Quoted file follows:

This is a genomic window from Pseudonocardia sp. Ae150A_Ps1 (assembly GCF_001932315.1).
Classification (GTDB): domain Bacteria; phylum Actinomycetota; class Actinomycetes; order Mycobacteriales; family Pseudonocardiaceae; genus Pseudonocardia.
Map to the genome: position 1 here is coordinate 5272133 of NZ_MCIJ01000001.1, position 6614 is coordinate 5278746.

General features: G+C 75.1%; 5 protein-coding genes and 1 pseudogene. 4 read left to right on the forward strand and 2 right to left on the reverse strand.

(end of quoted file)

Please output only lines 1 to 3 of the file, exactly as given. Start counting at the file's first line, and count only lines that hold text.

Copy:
This is a genomic window from Pseudonocardia sp. Ae150A_Ps1 (assembly GCF_001932315.1).
Classification (GTDB): domain Bacteria; phylum Actinomycetota; class Actinomycetes; order Mycobacteriales; family Pseudonocardiaceae; genus Pseudonocardia.
Map to the genome: position 1 here is coordinate 5272133 of NZ_MCIJ01000001.1, position 6614 is coordinate 5278746.